Inverse of Vandermonde Matrix

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Theorem

Let $V_n$ be the Vandermonde matrix of order $n$ given by:

$V_n = \begin {bmatrix} x_1 & x_2 & \cdots & x_n \\ x_1^2 & x_2^2 & \cdots & x_n^2 \\ \vdots & \vdots & \ddots & \vdots \\ x_1^n & x_2^n & \cdots & x_n^n \end{bmatrix}$


Then its inverse $V_n^{-1} = \sqbrk b_n$ can be specified as:

$b_{i j} = \begin{cases} \paren {-1}^{j - 1} \paren {\dfrac {\displaystyle \sum_{\substack {1 \mathop \le m_1 \mathop < \ldots \mathop < m_{n - j} \mathop \le n \\ m_1, \ldots, m_{n - j} \mathop \ne i} } x_{m_1} \cdots x_{m_{n - j} } } {x_i \displaystyle \prod_{\substack {1 \mathop \le m \mathop \le n \\ m \mathop \ne i} } \paren {x_m - x_i} } } & : 1 \le j < n \\ \qquad \qquad \qquad \dfrac 1 {x_i \displaystyle \prod_{\substack {1 \mathop \le m \mathop \le n \\ m \mathop \ne i} } \paren {x_i - x_m} } & : j = n \end{cases}$


Corollary

Define for variables $\set {y_1,\ldots, y_k}$ elementary symmetric functions:

\(\displaystyle \map {e_m} {\set {y_1, \ldots, y_k} }\) \(=\) \(\displaystyle \sum_{1 \mathop \le j_1 \mathop < j_2 \mathop < \mathop \cdots \mathop < j_m \mathop \le k } y_{j_1} y_{j_2} \cdots y_{j_m}\) for $m = 0, 1, \ldots, k$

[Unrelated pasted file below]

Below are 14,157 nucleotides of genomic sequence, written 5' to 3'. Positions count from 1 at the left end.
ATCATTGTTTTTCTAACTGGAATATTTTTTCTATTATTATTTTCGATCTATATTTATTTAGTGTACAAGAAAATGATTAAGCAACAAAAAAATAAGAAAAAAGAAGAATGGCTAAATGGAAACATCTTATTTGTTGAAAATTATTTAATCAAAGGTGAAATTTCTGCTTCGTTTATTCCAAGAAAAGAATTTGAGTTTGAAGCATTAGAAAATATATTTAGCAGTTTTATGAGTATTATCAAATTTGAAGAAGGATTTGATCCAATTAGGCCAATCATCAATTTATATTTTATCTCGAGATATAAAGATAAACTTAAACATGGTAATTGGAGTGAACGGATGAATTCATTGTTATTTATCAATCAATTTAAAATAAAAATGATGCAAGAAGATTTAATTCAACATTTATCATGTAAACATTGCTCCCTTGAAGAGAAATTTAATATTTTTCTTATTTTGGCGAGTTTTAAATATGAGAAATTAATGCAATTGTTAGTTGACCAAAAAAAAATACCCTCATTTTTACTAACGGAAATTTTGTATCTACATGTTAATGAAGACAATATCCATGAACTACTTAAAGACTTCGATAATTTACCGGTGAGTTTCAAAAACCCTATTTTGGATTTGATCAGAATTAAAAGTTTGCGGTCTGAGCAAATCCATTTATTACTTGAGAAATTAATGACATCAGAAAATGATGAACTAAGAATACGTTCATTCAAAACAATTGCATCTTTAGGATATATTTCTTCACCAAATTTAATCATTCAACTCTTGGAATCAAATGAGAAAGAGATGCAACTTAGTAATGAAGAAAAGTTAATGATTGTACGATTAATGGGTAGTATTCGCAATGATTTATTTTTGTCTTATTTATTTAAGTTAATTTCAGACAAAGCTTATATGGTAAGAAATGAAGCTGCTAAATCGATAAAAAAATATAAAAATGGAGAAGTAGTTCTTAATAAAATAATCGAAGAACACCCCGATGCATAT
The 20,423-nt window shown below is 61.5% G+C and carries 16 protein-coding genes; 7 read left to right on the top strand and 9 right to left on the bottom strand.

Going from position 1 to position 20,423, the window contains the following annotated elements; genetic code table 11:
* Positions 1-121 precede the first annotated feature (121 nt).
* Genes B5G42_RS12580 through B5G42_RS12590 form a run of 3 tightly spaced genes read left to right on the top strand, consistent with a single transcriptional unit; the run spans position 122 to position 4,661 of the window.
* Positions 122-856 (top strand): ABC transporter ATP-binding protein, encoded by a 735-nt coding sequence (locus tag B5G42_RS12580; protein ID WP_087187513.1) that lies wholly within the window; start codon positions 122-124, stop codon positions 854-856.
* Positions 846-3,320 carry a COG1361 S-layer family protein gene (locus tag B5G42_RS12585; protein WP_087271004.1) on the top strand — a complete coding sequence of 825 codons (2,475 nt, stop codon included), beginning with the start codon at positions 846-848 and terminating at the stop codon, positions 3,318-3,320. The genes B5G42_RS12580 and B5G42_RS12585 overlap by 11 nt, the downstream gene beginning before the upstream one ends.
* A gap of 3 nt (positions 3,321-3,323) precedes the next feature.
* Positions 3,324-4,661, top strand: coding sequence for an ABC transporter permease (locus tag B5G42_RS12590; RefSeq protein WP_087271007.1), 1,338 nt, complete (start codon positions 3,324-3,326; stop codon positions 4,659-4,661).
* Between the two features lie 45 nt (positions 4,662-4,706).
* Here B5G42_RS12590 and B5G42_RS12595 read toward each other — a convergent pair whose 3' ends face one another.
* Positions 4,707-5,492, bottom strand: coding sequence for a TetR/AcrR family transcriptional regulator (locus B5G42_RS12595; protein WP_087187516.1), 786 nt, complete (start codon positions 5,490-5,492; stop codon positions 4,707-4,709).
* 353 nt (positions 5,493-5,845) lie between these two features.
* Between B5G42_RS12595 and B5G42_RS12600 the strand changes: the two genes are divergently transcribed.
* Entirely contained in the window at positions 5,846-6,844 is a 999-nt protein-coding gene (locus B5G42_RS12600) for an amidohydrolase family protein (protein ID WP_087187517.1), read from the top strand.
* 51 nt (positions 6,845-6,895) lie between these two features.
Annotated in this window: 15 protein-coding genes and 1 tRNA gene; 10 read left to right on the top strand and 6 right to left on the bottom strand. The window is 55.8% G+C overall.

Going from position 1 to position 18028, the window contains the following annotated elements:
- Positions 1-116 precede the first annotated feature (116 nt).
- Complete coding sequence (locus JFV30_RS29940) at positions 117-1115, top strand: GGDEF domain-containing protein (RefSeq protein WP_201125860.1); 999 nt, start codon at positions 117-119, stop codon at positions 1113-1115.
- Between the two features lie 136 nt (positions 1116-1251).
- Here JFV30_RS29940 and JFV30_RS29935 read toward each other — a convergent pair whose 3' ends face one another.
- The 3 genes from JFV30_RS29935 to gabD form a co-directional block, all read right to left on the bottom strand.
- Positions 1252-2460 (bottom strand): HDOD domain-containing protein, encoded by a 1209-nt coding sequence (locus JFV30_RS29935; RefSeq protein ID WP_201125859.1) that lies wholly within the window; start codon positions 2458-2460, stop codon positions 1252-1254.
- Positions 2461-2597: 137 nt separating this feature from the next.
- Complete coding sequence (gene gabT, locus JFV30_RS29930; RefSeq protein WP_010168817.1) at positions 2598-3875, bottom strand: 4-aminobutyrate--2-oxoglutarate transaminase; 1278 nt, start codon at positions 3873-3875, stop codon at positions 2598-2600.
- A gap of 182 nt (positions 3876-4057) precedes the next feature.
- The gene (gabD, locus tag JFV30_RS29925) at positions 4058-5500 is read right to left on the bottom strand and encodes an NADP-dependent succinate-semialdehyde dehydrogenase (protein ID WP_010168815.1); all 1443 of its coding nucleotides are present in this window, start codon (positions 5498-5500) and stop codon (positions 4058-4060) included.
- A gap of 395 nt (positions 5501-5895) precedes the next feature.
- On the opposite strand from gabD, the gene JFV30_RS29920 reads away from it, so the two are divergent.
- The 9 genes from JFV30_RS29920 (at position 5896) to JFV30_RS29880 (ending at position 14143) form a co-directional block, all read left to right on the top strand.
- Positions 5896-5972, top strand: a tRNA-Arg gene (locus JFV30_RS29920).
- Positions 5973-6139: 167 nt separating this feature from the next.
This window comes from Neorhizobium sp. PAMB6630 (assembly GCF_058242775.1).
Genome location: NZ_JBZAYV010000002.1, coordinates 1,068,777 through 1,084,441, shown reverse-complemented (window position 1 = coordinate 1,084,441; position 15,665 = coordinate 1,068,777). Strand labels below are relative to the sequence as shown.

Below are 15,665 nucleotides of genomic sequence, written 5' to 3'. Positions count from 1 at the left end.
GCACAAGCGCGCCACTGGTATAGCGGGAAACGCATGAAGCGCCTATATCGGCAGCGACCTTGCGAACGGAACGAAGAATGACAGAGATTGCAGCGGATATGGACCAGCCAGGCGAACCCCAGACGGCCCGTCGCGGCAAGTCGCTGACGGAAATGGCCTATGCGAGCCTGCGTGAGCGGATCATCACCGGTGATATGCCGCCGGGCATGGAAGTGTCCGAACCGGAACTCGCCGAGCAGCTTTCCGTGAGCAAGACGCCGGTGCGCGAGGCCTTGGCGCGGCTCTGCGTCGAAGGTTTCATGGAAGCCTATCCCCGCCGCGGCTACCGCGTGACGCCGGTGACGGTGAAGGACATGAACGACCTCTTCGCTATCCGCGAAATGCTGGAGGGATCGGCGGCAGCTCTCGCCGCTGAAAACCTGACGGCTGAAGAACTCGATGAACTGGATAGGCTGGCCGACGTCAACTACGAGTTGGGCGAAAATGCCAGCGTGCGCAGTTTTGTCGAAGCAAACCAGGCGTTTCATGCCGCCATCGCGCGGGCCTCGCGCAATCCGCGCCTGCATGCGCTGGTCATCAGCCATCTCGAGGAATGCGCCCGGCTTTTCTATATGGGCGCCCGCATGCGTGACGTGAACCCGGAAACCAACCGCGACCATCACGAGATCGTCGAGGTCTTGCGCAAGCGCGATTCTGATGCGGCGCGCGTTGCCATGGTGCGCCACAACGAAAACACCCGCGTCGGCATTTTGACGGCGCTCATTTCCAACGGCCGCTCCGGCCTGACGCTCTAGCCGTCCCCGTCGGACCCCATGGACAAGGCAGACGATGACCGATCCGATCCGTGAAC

Let $\set {x_1, \ldots, x_n}$ be a set of distinct values.

Let $W_n$ and $V_n$ be Vandermonde matrices of order $n$:

$W_n = \begin{bmatrix} 1 & x_1 & \cdots & x_1^{n-1} \\ 1 & x_2 & \cdots & x_2^{n-1} \\ \vdots & \vdots & \ddots & \vdots \\ 1 & x_1^{n-1} & \cdots & x_n^{n-1} \\ \end{bmatrix}, \quad V_n = \begin{bmatrix} x_1 & x_2 & \cdots & x_n \\ x_1^2 & x_2^2 & \cdots & x_n^2 \\ \vdots & \vdots & \ddots & \vdots \\ x_1^n & x_2^n & \cdots & x_n^n \\ \end{bmatrix}$

Let their matrix inverses be written as $W_n^{-1} = \begin{bmatrix} b_{ij} \end{bmatrix}$ $V_n^{-1} = \begin{bmatrix} c_{ij} \end{bmatrix}$.


Then:

\(\displaystyle b_{ij}\) \(=\) \(\displaystyle \dfrac {\paren {-1}^{n - i} \map {e_{n - i} } {\set {x_1, \ldots, x_n} \setminus \set {x_j} } } {\prod_{m \mathop = 1, m \mathop \ne j }^n \paren {x_j - x_m} }\) for $i, j = 1, \ldots, n$
\(\displaystyle c_{ij}\) \(=\) \(\displaystyle \dfrac 1 {x_i} \, b_{j i}\) for $i, j = 1, \ldots, n$


Proof 1

First consider the classical form of the Vandermonde matrix:

$W_n = \begin{bmatrix} 1 & x_1 & x_1^2 & \cdots & x_1^{n-1} \\ 1 & x_2 & x_2^2 & \cdots & x_2^{n-1} \\ \vdots & \vdots & \ddots & \vdots \\ 1 & x_n & x_n^2 & \cdots & x_n^{n-1} \\ \end{bmatrix}$